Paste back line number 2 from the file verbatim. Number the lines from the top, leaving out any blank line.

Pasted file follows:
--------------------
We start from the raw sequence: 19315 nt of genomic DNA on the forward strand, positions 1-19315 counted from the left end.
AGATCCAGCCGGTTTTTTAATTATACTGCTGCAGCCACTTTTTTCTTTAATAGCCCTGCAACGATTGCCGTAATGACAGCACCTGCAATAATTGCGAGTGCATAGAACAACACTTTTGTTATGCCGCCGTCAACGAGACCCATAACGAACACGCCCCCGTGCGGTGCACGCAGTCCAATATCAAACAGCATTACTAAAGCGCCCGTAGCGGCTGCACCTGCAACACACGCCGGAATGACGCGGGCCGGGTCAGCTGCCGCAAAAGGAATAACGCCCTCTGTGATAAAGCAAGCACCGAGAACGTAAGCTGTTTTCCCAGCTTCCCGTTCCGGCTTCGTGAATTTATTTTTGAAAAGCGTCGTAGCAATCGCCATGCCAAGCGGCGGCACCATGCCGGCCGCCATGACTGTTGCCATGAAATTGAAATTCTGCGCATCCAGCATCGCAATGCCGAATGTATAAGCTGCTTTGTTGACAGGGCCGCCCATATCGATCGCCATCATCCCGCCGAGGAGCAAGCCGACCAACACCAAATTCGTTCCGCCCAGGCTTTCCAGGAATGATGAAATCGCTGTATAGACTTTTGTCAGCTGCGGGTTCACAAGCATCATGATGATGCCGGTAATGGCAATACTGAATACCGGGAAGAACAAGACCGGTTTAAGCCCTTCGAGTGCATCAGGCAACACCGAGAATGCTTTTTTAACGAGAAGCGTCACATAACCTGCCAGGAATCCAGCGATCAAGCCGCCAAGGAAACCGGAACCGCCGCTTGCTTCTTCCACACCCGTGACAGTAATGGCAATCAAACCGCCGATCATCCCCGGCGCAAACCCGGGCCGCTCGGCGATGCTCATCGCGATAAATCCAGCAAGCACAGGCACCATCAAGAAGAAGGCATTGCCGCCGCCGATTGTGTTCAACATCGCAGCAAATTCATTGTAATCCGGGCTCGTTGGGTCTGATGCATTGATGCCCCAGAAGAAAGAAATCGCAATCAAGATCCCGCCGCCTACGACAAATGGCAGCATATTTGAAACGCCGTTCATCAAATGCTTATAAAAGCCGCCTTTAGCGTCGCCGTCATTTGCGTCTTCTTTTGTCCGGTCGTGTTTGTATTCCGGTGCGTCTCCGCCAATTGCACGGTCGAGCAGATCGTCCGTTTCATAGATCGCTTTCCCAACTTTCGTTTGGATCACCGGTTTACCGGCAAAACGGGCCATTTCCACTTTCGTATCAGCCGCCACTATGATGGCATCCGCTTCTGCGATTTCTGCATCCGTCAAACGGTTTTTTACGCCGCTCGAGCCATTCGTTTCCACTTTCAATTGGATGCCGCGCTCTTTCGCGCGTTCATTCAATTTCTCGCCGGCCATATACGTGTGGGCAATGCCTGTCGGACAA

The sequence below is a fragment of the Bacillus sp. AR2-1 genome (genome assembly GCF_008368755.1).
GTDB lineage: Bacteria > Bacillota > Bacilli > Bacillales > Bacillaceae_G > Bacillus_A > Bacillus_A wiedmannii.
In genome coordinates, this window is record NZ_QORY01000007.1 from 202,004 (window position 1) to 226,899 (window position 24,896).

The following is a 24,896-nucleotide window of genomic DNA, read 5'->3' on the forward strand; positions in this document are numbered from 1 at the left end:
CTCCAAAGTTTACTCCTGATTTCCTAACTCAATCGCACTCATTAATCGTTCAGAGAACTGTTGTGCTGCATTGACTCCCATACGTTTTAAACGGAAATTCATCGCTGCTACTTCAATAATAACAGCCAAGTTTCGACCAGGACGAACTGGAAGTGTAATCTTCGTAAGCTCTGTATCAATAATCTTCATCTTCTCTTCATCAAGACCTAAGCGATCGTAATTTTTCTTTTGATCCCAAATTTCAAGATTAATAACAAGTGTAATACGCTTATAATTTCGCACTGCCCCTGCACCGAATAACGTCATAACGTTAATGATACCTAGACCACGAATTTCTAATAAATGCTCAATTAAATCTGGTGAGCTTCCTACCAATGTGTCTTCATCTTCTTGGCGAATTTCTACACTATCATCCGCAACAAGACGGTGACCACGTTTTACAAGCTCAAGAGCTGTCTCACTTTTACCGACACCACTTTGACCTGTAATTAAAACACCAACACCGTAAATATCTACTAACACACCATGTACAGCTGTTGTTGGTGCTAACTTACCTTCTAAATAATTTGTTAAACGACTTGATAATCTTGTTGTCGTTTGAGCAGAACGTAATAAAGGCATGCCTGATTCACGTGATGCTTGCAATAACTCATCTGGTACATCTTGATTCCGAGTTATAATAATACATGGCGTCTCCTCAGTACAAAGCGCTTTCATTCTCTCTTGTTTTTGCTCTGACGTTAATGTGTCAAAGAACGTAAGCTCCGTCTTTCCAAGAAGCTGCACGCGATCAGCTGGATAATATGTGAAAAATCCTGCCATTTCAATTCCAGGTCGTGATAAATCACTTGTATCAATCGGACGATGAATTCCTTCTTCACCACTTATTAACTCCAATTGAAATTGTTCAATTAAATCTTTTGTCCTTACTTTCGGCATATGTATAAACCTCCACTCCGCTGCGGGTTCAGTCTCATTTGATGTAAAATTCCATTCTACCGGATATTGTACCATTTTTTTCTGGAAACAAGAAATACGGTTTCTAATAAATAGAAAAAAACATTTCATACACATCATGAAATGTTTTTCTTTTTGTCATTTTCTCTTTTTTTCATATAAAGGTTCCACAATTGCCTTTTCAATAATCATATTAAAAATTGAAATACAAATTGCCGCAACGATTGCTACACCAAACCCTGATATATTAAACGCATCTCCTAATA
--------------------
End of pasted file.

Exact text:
AGATCCAGCCGGTTTTTTAATTATACTGCTGCAGCCACTTTTTTCTTTAATAGCCCTGCAACGATTGCCGTAATGACAGCACCTGCAATAATTGCGAGTGCATAGAACAACACTTTTGTTATGCCGCCGTCAACGAGACCCATAACGAACACGCCCCCGTGCGGTGCACGCAGTCCAATATCAAACAGCATTACTAAAGCGCCCGTAGCGGCTGCACCTGCAACACACGCCGGAATGACGCGGGCCGGGTCAGCTGCCGCAAAAGGAATAACGCCCTCTGTGATAAAGCAAGCACCGAGAACGTAAGCTGTTTTCCCAGCTTCCCGTTCCGGCTTCGTGAATTTATTTTTGAAAAGCGTCGTAGCAATCGCCATGCCAAGCGGCGGCACCATGCCGGCCGCCATGACTGTTGCCATGAAATTGAAATTCTGCGCATCCAGCATCGCAATGCCGAATGTATAAGCTGCTTTGTTGACAGGGCCGCCCATATCGATCGCCATCATCCCGCCGAGGAGCAAGCCGACCAACACCAAATTCGTTCCGCCCAGGCTTTCCAGGAATGATGAAATCGCTGTATAGACTTTTGTCAGCTGCGGGTTCACAAGCATCATGATGATGCCGGTAATGGCAATACTGAATACCGGGAAGAACAAGACCGGTTTAAGCCCTTCGAGTGCATCAGGCAACACCGAGAATGCTTTTTTAACGAGAAGCGTCACATAACCTGCCAGGAATCCAGCGATCAAGCCGCCAAGGAAACCGGAACCGCCGCTTGCTTCTTCCACACCCGTGACAGTAATGGCAATCAAACCGCCGATCATCCCCGGCGCAAACCCGGGCCGCTCGGCGATGCTCATCGCGATAAATCCAGCAAGCACAGGCACCATCAAGAAGAAGGCATTGCCGCCGCCGATTGTGTTCAACATCGCAGCAAATTCATTGTAATCCGGGCTCGTTGGGTCTGATGCATTGATGCCCCAGAAGAAAGAAATCGCAATCAAGATCCCGCCGCCTACGACAAATGGCAGCATATTTGAAACGCCGTTCATCAAATGCTTATAAAAGCCGCCTTTAGCGTCGCCGTCATTTGCGTCTTCTTTTGTCCGGTCGTGTTTGTATTCCGGTGCGTCTCCGCCAATTGCACGGTCGAGCAGATCGTCCGTTTCATAGATCGCTTTCCCAACTTTCGTTTGGATCACCGGTTTACCGGCAAAACGGGCCATTTCCACTTTCGTATCAGCCGCCACTATGATGGCATCCGCTTCTGCGATTTCTGCATCCGTCAAACGGTTTTTTACGCCGCTCGAGCCATTCGTTTCCACTTTCAATTGGATGCCGCGCTCTTTCGCGCGTTCATTCAATTTCTCGCCGGCCATATACGTGTGGGCAATGCCTGTCGGACAA